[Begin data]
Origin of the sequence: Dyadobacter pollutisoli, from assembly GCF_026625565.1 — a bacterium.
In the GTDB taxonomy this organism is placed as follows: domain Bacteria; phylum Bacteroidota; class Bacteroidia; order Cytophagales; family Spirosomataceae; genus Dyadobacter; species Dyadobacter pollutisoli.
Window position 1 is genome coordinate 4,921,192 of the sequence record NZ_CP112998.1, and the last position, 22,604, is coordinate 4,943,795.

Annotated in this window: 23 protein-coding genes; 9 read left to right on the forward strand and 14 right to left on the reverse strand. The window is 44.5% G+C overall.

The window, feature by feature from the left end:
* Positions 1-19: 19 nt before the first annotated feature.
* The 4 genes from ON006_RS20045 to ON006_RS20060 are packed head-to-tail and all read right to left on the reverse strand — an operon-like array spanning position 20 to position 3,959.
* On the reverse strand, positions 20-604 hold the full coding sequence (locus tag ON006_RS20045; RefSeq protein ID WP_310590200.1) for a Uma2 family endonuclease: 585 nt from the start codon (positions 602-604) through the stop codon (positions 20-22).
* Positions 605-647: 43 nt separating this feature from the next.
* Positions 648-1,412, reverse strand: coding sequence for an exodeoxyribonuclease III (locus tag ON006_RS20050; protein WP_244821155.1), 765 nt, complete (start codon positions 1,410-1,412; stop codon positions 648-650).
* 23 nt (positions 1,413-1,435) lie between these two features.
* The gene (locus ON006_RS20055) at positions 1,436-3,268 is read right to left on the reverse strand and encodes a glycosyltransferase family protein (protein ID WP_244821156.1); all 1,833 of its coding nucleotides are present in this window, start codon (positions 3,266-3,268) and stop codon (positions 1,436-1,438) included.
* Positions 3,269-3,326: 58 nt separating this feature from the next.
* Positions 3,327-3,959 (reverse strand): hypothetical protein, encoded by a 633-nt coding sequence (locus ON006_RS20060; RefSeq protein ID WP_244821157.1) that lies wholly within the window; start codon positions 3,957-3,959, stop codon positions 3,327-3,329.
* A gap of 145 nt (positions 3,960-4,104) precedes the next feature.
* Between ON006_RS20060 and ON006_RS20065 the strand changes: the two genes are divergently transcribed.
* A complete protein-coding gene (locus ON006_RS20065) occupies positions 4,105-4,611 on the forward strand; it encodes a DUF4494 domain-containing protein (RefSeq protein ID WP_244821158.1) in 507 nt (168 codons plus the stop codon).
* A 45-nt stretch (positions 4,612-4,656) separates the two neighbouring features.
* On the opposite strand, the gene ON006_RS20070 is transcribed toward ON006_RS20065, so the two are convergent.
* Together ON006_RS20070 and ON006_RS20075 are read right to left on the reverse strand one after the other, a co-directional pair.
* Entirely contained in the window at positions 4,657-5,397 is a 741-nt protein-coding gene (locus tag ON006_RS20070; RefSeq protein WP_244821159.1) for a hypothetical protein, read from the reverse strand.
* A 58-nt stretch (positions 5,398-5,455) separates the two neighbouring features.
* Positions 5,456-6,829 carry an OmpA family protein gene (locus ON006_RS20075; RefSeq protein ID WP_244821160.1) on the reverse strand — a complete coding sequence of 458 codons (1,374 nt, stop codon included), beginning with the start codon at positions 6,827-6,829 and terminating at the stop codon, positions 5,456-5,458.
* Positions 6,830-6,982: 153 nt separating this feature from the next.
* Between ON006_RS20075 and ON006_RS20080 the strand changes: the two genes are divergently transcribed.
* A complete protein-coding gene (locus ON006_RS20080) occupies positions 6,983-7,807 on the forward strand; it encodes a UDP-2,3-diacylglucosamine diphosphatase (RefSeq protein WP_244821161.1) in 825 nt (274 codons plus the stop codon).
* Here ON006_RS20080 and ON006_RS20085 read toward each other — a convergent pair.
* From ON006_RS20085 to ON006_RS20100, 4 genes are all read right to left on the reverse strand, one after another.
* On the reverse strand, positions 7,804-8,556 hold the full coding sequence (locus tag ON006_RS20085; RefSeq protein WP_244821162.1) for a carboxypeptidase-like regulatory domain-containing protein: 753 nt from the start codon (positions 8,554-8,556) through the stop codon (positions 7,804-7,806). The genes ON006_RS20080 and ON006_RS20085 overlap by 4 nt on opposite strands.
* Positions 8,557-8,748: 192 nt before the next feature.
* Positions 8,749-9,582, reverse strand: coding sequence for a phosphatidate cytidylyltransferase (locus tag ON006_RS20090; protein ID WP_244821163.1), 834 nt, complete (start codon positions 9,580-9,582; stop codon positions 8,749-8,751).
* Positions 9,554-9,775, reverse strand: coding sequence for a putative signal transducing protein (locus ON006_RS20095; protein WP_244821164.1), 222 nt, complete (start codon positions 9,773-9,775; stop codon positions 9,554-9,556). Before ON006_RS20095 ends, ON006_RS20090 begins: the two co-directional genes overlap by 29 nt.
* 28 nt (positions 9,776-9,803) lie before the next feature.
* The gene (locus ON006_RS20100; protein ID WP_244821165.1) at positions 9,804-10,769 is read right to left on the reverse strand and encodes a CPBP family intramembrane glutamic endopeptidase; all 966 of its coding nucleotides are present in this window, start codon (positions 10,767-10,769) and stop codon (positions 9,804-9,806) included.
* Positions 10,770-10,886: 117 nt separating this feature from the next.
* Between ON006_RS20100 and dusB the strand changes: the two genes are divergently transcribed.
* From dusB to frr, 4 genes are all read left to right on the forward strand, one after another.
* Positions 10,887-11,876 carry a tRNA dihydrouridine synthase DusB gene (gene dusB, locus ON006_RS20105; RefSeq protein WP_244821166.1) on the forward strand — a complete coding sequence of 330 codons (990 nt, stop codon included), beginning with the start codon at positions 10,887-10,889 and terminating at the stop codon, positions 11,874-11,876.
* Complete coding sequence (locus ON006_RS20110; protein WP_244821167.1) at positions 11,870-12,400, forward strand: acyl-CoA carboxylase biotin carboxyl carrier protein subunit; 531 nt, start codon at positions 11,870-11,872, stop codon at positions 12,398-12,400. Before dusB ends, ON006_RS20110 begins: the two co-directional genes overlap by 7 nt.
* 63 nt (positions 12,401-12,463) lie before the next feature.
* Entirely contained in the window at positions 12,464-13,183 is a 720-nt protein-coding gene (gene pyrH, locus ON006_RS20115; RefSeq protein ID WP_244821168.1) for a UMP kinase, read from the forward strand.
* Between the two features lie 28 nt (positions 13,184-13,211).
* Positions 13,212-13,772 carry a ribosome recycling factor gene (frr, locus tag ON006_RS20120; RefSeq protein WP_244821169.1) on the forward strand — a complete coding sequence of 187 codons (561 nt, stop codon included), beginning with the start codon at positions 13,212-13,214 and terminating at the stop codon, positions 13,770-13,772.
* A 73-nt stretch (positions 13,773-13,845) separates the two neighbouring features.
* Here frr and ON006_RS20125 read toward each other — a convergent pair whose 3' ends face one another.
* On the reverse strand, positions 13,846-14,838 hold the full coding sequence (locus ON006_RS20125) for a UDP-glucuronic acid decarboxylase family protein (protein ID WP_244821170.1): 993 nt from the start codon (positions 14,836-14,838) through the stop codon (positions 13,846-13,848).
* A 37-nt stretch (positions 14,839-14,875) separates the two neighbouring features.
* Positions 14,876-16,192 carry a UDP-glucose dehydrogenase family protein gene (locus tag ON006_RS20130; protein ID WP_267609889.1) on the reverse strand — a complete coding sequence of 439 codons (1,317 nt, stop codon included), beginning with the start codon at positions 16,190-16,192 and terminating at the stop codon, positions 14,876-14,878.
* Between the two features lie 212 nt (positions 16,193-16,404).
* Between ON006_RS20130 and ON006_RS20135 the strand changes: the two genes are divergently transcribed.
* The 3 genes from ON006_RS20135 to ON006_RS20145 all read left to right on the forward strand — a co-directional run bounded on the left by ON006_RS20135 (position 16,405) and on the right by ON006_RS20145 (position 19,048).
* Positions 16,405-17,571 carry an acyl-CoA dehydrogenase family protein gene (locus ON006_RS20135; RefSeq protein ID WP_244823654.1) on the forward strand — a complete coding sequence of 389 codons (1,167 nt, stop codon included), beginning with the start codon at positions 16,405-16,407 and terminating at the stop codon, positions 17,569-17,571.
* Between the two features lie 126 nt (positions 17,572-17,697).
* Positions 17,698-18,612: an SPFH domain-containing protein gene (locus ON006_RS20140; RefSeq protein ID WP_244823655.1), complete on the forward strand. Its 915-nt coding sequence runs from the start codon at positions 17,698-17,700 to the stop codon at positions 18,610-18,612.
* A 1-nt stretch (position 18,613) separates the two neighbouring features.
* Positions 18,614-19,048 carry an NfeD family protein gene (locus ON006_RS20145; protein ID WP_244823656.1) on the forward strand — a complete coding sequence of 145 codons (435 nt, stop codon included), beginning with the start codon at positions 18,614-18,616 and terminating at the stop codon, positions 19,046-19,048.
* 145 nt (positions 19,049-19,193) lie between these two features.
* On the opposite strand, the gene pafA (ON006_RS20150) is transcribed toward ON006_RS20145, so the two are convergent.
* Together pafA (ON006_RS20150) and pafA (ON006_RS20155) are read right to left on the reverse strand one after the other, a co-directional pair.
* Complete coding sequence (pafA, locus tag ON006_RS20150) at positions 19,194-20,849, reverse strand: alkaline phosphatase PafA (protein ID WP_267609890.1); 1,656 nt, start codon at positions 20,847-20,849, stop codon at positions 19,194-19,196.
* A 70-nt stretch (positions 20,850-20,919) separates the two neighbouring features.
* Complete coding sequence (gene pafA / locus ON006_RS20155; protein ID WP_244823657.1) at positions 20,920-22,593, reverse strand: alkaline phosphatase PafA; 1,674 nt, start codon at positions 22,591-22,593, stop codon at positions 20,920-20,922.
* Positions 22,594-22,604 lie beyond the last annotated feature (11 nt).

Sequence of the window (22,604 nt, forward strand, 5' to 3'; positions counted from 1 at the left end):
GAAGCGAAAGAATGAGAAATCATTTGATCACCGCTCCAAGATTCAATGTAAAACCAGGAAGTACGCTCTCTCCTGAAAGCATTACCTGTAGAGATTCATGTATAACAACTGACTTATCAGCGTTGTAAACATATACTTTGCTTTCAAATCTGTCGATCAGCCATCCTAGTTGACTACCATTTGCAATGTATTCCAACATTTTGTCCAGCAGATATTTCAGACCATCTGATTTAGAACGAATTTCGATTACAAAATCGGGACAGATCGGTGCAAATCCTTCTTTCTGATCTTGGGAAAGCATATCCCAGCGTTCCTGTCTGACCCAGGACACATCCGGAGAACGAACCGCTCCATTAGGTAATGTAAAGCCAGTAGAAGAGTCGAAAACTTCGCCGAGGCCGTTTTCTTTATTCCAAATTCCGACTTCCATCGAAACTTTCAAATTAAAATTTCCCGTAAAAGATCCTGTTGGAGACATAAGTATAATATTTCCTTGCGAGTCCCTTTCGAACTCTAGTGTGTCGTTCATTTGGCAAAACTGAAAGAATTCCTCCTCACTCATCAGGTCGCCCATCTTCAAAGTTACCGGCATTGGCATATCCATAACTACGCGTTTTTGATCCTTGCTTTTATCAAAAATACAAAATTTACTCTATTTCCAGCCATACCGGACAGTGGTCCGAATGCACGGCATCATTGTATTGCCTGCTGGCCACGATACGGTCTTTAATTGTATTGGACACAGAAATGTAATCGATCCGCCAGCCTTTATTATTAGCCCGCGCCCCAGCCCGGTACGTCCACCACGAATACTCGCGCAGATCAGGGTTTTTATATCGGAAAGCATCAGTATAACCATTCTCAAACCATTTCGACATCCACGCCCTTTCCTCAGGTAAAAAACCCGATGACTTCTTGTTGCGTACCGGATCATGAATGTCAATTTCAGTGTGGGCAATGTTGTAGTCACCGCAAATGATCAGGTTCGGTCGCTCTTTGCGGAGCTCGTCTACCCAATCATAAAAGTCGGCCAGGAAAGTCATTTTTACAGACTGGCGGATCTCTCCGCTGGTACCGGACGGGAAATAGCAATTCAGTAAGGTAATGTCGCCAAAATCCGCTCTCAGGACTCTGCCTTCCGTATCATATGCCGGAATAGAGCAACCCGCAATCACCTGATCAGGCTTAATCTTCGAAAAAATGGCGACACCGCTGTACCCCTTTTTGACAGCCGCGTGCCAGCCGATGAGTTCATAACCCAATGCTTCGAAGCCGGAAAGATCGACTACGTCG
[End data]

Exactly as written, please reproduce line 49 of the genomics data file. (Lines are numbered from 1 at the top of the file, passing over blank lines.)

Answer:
* Between the two features lie 212 nt (positions 16,193-16,404).